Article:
Denver Homeless Out Loud activist Terese Howard, one of the most outspoken voices in the movement for "rights, dignity and housing" for those living on Denver's streets, was arrested on October 25 while she was filming police conducting a “sweep” of a homeless encampment near Stout and 22nd streets.
Police served her a warrant for failure to appear at a court date, Denver Police Department spokesperson Jay Casilla confirms; the court date in question appears to be a hearing that happened over a year ago, according to Denver County Court case records. The arrest left activists wondering if Howard was targeted because of her record of activism and civil disobedience.
Howard was actively live-streaming yesterday morning, so there's a brief record of the events leading up to her arrest. She filmed police officers asking people inside tents to pack up and "move along," that it was the seventh day after the city had posted notice of a large-scale cleanup, which it is required to do underthe recent settlement of a class-action lawsuit. Howard was trying to figure out exactly what area was designated to be swept, since one sign appeared to be outdated.
Denver Police Sergeant Brian Conover approached Howard and informed her that he had a warrant for her arrest. "Why do I have a warrant for my arrest?" Howard responded, repeating the question several times. Within a few seconds, officers asked her to stop filming, and the livestream was abruptly cut off.
According to Denver County Court records, Howard failed to appear for a post-sentence hearing in May 2018 related to a 2016 charge for violating Denver’s camping ban. A warrant was issued afterward but apparently never acted upon. At 9:13 a.m. October 25, just before Howard was arrested, the warrant was canceled and then immediately reissued.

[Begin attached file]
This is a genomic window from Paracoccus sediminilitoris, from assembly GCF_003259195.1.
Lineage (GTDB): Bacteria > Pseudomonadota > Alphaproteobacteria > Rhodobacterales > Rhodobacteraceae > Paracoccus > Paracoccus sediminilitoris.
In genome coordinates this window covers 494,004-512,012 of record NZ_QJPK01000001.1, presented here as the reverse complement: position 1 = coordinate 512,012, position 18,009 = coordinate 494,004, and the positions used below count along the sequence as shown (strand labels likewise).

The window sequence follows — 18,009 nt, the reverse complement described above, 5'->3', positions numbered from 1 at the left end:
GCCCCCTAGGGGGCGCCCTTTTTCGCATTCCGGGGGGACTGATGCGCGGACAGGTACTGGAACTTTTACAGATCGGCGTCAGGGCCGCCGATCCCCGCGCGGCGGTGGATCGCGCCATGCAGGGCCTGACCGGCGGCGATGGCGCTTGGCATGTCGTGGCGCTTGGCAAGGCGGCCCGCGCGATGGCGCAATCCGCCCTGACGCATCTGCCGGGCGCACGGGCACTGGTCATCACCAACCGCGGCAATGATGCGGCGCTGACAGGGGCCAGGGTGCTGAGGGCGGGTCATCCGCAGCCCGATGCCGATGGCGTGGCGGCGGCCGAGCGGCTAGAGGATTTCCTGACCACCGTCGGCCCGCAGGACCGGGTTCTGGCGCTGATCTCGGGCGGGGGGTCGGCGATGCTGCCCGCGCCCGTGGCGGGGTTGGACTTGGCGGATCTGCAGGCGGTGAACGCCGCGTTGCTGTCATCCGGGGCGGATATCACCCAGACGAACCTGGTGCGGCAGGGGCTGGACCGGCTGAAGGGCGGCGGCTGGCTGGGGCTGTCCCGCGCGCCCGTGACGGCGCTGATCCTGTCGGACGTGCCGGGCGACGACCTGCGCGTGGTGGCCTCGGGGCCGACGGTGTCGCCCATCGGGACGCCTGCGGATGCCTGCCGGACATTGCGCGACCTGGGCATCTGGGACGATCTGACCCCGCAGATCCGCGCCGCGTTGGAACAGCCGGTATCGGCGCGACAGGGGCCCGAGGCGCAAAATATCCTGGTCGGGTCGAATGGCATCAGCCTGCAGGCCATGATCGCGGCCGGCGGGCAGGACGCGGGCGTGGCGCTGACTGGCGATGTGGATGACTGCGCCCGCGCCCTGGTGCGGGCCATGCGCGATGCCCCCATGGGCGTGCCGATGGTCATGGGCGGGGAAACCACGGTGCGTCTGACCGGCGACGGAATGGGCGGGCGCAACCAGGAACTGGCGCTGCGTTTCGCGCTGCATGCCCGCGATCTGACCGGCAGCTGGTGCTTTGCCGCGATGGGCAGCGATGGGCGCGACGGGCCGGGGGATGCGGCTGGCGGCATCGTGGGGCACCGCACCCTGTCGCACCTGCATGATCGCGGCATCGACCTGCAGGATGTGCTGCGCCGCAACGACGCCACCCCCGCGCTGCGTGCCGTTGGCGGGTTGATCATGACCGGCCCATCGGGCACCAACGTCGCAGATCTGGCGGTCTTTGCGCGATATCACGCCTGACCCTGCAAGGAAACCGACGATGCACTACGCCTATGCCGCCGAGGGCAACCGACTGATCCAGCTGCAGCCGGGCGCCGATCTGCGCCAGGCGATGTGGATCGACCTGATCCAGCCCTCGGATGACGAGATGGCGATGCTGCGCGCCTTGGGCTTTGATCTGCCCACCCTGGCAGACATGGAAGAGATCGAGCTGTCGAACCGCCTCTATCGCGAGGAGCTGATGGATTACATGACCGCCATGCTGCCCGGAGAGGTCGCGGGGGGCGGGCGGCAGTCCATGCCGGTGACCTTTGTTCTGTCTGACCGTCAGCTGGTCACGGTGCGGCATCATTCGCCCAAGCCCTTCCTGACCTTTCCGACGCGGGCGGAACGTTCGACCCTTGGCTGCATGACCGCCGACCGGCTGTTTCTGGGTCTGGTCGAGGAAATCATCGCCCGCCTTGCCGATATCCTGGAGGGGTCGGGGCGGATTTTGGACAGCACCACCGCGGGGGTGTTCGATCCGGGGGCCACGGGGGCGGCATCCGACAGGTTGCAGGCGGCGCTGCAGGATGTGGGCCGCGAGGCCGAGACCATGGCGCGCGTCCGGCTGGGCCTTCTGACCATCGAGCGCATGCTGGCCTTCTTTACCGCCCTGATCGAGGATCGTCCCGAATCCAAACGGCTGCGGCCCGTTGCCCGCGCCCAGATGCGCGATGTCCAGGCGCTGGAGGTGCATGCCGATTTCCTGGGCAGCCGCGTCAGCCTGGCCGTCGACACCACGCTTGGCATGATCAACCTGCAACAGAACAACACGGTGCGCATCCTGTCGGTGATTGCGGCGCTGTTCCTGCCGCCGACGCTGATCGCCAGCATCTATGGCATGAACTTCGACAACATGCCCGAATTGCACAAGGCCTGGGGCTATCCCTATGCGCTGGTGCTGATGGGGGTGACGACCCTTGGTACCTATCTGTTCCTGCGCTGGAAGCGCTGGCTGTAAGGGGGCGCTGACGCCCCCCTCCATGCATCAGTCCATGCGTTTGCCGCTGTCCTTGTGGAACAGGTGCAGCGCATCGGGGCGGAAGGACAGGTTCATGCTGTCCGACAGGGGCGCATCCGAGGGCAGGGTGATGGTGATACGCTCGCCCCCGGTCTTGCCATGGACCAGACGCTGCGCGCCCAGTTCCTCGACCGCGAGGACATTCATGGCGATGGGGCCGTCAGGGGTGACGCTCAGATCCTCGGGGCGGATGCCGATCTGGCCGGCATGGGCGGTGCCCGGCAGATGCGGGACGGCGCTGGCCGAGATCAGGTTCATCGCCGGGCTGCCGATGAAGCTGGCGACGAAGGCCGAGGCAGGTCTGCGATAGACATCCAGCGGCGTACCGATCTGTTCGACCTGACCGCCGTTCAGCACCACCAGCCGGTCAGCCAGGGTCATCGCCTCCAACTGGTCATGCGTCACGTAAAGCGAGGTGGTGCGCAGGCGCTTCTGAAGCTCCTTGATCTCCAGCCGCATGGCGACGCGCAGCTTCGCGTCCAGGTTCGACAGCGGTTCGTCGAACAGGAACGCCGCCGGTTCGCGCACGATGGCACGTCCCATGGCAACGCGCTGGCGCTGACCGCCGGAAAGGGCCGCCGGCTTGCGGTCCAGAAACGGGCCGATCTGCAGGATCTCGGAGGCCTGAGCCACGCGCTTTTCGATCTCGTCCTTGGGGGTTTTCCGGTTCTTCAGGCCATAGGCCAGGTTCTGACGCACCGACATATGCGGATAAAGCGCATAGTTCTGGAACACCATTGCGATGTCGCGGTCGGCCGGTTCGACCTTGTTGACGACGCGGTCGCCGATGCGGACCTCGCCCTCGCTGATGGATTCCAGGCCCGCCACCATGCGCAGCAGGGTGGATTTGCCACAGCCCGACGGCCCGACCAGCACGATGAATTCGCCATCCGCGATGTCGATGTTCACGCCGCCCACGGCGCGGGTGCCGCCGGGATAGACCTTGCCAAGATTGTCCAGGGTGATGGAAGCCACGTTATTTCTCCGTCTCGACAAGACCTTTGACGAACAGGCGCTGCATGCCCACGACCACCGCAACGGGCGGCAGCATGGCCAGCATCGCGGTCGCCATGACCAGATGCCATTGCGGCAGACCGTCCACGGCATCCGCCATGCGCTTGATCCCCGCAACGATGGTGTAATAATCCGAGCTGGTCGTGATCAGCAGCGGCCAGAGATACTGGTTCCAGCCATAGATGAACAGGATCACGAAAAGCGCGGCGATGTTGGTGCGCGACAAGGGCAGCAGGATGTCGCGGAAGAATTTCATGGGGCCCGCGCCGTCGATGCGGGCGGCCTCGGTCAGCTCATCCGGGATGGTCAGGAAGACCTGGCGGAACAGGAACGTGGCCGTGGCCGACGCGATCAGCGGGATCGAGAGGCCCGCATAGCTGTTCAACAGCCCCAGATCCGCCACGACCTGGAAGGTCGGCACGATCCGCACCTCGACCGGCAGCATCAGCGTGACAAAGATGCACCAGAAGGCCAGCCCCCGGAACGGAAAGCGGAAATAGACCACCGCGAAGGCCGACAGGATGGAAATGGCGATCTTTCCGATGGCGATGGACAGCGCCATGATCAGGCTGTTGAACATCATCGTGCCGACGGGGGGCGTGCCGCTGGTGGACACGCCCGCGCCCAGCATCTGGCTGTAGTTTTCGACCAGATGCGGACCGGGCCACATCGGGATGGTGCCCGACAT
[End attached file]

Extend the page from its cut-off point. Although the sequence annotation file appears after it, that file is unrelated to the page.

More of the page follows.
In an unusual two-day jury trial in 2016, Howard was convicted of violating the camping ban, along with two others. Attorney Jason Flores-Williams represented her in that case. He says the hearing in question was likely related to an alleged probation violation, since before the 2016 case, Howard was on probation for a trespassing charge.
Flores-Williams doesn't think the city was necessarily targeting Howard, but he says the warrant could have been resolved without an arrest that might leave her in jail for the weekend. "These are extremely minor charges," he says. "It wouldn’t add up to anything nearly as bad as pulling her off the streets."
Pulled off the streets, Howard was taken to Denver County Jail, from which she was released around 6 p.m. on October 25. She has a court date set for Monday, November 4.
"This all arises out of an effort to bring dignity to those on the streets," Flores-Williams says. "The downside is that in trying to fight for justice in this system, you get swept up into the system yourself."
Update: This story was updated at 8:20 a.m. October 27, to reflect Howard's release from jail and add her November 4 court date.
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